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What are the qualities of a good ASL interpreter?
What some people don’t realize is that American Sign Language (ASL) is its own language, not a visual representation of English. ASL has its own vocabulary, grammar and culture, like any language. And like other languages, those who are Deaf or Hard-of-Hearing deserve the same level of interpretation services as those of spoken languages. The American Disabilities Act requires employers, physicians and other businesses to provide an ASL interpreter when requested. Finding the best ASL interpreter is just as demanding as finding a qualified spoken language interpreter.
Contrary to popular belief, ASL interpreters are required to be fluent in two separate languages – English and sign language. They must be able to communicate with the hearing person and understand the role in the conversation that the interpreter plays. It is not uncommon for ASL speakers to have a grade school English competency level, so an interpreter must be prepared to navigate various levels of comprehension in an interpreted conversation. Superior knowledge of the language’s culture, as well as fluency in the spoken, written and signed word are qualities that differentiate “good” interpreters from the “best” interpreters.
Just knowing how to sign does not qualify someone to be a professional ASL interpreter. They must go through vigorous study of the language, which typically includes a four-year degree as well as an examination to become certified by the Registry of Interpreters for the Deaf (RID). Additional competency testing from language service providers is a common practice, as well. This gives the language provider the confidence they need when contracting interpreters to perform services for their clients.
4 Characteristics of the Best ASL Interpreters
The best ASL interpreters are passionate about what they do. The interpretation business is a people business and to do the job well, an ASL interpreter must have a passion for helping people. Every day, ASL interpreters facilitate communication between one or more parties and to do this accurately, they must be comfortable in any situation.
Communication is more than spoken, written or signed words. Body language and facial expressions communicate our thoughts and messages. Sign language interpreters must read and interpret these non-verbal forms of communication, and replicate them in form and meaning so the English speaker can understand the fullness of the message.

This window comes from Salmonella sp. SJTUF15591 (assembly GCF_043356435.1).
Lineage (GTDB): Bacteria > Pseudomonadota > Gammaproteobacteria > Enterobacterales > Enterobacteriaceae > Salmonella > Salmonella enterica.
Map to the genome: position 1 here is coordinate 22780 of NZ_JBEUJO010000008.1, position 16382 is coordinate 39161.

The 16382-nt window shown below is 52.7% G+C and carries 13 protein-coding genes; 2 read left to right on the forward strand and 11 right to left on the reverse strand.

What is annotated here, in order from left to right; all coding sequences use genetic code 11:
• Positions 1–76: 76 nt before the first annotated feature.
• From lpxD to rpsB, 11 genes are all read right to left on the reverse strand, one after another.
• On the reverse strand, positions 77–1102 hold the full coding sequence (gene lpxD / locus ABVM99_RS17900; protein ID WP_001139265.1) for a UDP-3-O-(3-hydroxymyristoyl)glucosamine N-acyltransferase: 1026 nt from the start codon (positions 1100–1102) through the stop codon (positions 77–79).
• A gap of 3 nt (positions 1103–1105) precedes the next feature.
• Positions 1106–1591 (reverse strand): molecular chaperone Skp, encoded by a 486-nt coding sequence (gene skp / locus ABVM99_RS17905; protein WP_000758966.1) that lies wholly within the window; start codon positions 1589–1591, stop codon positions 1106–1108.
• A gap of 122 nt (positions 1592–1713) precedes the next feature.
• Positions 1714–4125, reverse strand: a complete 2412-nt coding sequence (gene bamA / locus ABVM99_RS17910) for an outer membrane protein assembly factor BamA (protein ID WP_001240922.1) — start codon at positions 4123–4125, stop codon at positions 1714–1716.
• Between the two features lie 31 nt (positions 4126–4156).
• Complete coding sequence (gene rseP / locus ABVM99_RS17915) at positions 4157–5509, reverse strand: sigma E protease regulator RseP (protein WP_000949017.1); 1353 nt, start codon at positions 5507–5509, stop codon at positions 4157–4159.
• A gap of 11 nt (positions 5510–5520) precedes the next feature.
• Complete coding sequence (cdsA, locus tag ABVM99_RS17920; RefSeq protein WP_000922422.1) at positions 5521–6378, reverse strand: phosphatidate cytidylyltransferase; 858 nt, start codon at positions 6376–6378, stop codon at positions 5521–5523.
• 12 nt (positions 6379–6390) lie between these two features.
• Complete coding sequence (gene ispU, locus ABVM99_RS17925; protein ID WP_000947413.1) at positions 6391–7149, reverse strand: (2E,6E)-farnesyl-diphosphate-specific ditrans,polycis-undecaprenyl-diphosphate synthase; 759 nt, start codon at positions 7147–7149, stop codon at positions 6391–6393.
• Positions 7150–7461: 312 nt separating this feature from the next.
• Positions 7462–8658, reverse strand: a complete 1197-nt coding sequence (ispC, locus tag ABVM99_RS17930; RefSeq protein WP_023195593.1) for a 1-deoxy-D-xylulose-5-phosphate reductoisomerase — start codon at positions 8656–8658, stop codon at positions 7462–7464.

Being a “people person” also means that communication skills are perfected as a result of experiences. Interpreting is a highly stressful, think-on-your feet job because no two assignments are alike. The more experience an ASL interpreter has is a testament to how well they handle multiple environments. For example, in medical settings, interpreters need to understand how to communicate with the patient’s family members before and after appointments. They’re also trained to answer questions the medical professional (speaking person) may have without confusing the Deaf person.
Like a spoken language interpreter, the ASL interpreter is a medium. This means they are not involved in the conversation but rather transmit what is said between speakers. The information discussed during appointments cannot be revealed outside of the appointment. Everything that is discussed must remain confidential.
The best ASL interpreters are cognizant of their role and that their actions should not interfere with the word-for-word, context or meaning of the interpretation. In addition, professional ASL interpreters are educated in HIPAA regulations. This ensures that they are mindful of personal information sharing and the privacy laws that coincide with the healthcare industry. HIPAA and the Code of Ethics set forth by the Registry of Interpreters for the Deaf are put in place to protect the Deaf or Hard-of-Hearing person and the interpreter, should an issue arise.
Interpreters work in legal, medical, education and corporate settings. Although it can be beneficial to specialize in one area, the demand for an ASL interpreter is always present. Overall, well-rounded professional experience and training are what make an interpreter exceptional.
For more information or to find an ASL interpreter near you, please call 800-726-9891 to speak to a representative.
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Accessible Communication for the Deaf (ACD) is an IU Group company. To learn more about ACD and sign language services in Florida please visit www.acdasl.com.